Explore the Era

Delve into the postwar Los Angeles art world in this online archive, which provides additional material related to the exhibitions on view at the Getty Center. Learn about hipsters and happenings, and the venues across the city where all the action took place through images from the archives and first-hand accounts with the artists.

Inside and Out

Inside and Out

Inside and Out, 1964, Melvin Edwards. Welded steel. 12 x 8 3/4 x 5 3/4 in. Collection of Susan and David Lawrence. © Melvin Edwards

Inside and Out, Afrophoenix 1 (1963), and Sonday (1964) belong to a major series of welded metal sculptures entitled Lynch Fragments, which sculptor Melvin Edwards began in 1963 at the height of the civil rights movement in America. Hung on the wall, these compact works incorporate chains, cogs, tools, and welded metal bars, which jut dramatically out into the space of the viewer. The intimate scale, balance, and symmetrical elements of each Lynch Fragment relates them to religious icons, and their political content—suspended chains reminiscent of bondage and hanging—contributes to their power. Despite their suggestiveness, the Lynch Fragments remain examples of abstract sculpture and speak to Edwards’s attraction to cubism.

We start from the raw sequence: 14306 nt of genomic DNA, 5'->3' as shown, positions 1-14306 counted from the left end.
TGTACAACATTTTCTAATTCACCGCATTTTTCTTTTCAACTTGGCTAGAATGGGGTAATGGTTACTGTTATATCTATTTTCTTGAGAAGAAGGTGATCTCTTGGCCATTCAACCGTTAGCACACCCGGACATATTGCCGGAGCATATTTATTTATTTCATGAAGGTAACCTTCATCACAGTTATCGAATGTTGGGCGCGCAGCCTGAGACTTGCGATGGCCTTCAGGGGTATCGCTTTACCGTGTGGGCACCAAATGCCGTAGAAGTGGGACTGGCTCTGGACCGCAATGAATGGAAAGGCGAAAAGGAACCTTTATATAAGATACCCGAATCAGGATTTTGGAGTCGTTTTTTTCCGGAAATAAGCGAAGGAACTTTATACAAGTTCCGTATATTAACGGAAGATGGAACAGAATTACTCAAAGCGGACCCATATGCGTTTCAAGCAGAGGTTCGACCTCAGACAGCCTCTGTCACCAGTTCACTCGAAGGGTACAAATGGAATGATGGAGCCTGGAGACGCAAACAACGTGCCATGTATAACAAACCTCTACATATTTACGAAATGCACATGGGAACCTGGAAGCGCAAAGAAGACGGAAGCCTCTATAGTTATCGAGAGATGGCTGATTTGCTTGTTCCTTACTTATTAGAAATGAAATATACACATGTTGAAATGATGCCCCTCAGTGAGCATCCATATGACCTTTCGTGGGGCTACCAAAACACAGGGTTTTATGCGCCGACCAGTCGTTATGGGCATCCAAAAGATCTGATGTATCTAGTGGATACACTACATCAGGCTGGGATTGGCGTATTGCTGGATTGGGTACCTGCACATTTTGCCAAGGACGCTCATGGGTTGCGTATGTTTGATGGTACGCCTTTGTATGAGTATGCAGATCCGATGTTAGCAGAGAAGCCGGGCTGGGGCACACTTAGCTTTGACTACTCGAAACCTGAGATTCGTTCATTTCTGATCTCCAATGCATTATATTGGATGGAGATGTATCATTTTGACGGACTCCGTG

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Works of Art

  • Sonday

    Sonday, 1964, Melvin Edwards. Welded steel. 12 1/2 x 7 x 7 1/2 in. Collection of and © Melvin Edwards. Photo by Kristopher McKay

  • Afrophoenix

    Afrophoenix 1, 1963, Melvin Edwards. Welded steel. 12 1/2 x 9 1/2 x 4 in. The Art Institute of Chicago, restricted gift of Stanley M. Freehling, 1997.411. © Melvin Edwards. Photography © The Art Institute of Chicago

Explore the Archive

  • Video: Melvin Edwards

    Video: Melvin Edwards speaks about his work, July 2010

  • Melvin Edwards, 1965

    Melvin Edwards in January 1965. Image courtesy of Melvin Edwards